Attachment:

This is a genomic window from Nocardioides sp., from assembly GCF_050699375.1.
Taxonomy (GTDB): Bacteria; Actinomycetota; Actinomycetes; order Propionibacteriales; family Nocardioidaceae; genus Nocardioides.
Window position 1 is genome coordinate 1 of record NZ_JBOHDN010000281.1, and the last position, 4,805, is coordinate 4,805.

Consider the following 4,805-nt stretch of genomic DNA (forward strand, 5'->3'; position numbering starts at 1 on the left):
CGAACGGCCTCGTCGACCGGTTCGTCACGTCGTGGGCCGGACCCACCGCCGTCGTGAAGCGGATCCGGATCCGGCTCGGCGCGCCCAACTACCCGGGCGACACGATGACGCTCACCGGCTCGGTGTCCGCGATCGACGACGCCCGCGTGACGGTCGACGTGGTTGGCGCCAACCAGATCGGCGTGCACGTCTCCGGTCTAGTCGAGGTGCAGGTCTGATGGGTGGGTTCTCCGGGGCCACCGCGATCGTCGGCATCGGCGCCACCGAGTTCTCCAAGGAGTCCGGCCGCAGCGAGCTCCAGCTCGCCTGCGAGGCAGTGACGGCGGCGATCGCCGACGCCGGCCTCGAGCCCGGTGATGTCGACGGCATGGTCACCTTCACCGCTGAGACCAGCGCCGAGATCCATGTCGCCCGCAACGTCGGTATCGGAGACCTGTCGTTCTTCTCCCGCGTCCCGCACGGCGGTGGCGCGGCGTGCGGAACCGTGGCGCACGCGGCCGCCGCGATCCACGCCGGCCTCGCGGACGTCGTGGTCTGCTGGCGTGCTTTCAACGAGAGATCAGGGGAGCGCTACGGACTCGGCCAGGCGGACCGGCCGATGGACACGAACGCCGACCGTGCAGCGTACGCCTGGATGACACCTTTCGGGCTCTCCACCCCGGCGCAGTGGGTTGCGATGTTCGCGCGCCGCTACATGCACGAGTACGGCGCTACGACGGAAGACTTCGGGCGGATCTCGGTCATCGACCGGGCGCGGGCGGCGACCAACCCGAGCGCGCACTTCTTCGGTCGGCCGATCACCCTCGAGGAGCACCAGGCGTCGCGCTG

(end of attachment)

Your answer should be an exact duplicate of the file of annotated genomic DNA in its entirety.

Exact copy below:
This is a genomic window from Nocardioides sp., from assembly GCF_050699375.1.
Taxonomy (GTDB): Bacteria; Actinomycetota; Actinomycetes; order Propionibacteriales; family Nocardioidaceae; genus Nocardioides.
Window position 1 is genome coordinate 1 of record NZ_JBOHDN010000281.1, and the last position, 4,805, is coordinate 4,805.

Consider the following 4,805-nt stretch of genomic DNA (forward strand, 5'->3'; position numbering starts at 1 on the left):
CGAACGGCCTCGTCGACCGGTTCGTCACGTCGTGGGCCGGACCCACCGCCGTCGTGAAGCGGATCCGGATCCGGCTCGGCGCGCCCAACTACCCGGGCGACACGATGACGCTCACCGGCTCGGTGTCCGCGATCGACGACGCCCGCGTGACGGTCGACGTGGTTGGCGCCAACCAGATCGGCGTGCACGTCTCCGGTCTAGTCGAGGTGCAGGTCTGATGGGTGGGTTCTCCGGGGCCACCGCGATCGTCGGCATCGGCGCCACCGAGTTCTCCAAGGAGTCCGGCCGCAGCGAGCTCCAGCTCGCCTGCGAGGCAGTGACGGCGGCGATCGCCGACGCCGGCCTCGAGCCCGGTGATGTCGACGGCATGGTCACCTTCACCGCTGAGACCAGCGCCGAGATCCATGTCGCCCGCAACGTCGGTATCGGAGACCTGTCGTTCTTCTCCCGCGTCCCGCACGGCGGTGGCGCGGCGTGCGGAACCGTGGCGCACGCGGCCGCCGCGATCCACGCCGGCCTCGCGGACGTCGTGGTCTGCTGGCGTGCTTTCAACGAGAGATCAGGGGAGCGCTACGGACTCGGCCAGGCGGACCGGCCGATGGACACGAACGCCGACCGTGCAGCGTACGCCTGGATGACACCTTTCGGGCTCTCCACCCCGGCGCAGTGGGTTGCGATGTTCGCGCGCCGCTACATGCACGAGTACGGCGCTACGACGGAAGACTTCGGGCGGATCTCGGTCATCGACCGGGCGCGGGCGGCGACCAACCCGAGCGCGCACTTCTTCGGTCGGCCGATCACCCTCGAGGAGCACCAGGCGTCGCGCTG